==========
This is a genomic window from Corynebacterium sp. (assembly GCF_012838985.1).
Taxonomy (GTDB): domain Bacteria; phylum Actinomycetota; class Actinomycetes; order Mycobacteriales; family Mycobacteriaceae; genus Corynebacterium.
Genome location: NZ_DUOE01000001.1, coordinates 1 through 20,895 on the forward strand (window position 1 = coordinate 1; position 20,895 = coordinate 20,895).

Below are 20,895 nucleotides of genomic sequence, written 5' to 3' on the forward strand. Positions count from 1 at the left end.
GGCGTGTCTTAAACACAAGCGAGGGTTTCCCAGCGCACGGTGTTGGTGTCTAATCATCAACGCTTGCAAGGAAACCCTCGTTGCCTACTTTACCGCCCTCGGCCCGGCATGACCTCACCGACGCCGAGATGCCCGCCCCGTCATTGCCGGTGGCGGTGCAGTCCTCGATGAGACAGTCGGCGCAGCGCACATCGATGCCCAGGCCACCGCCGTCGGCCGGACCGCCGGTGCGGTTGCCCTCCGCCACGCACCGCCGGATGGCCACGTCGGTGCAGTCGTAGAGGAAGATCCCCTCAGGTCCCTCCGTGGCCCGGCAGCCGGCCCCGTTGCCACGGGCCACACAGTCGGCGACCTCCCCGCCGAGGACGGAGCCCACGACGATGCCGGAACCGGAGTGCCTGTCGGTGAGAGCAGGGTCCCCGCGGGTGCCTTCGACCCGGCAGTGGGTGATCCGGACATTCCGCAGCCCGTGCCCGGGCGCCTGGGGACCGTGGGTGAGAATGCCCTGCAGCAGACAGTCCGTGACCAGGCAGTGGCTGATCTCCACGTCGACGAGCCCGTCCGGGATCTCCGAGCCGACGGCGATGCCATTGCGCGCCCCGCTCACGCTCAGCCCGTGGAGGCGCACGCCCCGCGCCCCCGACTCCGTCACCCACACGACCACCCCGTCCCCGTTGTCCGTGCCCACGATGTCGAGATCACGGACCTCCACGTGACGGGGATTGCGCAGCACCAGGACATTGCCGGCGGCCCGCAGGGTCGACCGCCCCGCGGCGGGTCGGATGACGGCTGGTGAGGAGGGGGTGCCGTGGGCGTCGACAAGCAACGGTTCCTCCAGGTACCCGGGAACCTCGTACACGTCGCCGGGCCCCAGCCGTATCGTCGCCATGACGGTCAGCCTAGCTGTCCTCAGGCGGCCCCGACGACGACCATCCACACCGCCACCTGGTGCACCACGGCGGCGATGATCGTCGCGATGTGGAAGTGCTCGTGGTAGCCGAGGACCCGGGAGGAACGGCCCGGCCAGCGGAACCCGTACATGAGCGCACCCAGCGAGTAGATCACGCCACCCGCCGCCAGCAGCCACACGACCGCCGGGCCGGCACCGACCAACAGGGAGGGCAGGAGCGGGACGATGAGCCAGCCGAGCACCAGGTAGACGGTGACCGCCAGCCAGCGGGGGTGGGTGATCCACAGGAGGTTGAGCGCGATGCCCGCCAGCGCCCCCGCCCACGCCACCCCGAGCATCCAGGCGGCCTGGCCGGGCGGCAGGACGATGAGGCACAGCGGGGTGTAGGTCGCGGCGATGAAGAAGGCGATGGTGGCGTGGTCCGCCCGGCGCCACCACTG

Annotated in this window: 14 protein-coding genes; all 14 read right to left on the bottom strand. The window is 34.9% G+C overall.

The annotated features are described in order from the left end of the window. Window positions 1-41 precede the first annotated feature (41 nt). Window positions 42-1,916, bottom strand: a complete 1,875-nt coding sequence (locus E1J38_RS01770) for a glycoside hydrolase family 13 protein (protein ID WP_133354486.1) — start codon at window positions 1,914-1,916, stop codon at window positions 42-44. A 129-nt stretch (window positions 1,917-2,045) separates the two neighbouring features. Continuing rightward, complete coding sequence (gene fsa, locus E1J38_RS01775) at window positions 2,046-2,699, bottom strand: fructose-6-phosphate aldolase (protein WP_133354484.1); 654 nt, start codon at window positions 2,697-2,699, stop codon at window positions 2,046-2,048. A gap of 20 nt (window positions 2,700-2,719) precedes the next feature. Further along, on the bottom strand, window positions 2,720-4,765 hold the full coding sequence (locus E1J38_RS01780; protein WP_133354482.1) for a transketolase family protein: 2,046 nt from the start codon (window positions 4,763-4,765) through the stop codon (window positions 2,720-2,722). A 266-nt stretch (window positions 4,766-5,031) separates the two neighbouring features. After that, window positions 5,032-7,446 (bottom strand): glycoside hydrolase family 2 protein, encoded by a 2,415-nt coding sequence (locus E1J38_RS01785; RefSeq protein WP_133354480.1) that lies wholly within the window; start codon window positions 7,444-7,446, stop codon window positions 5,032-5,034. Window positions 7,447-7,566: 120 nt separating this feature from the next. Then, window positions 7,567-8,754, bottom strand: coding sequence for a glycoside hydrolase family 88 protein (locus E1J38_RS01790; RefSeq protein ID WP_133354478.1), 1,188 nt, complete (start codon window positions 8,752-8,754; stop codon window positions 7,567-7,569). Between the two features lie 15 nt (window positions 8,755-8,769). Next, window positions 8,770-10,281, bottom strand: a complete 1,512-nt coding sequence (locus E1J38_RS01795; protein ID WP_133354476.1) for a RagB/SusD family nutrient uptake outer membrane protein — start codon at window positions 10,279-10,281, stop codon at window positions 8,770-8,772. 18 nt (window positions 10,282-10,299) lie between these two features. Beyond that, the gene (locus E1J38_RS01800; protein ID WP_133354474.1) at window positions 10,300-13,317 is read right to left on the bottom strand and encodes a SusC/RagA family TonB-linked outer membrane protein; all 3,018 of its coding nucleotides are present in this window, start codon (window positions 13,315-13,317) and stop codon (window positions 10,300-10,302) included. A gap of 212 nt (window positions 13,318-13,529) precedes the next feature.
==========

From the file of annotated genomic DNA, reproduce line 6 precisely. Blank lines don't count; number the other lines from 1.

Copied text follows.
Annotated in this window: 14 protein-coding genes; all 14 read right to left on the bottom strand. The window is 34.9% G+C overall.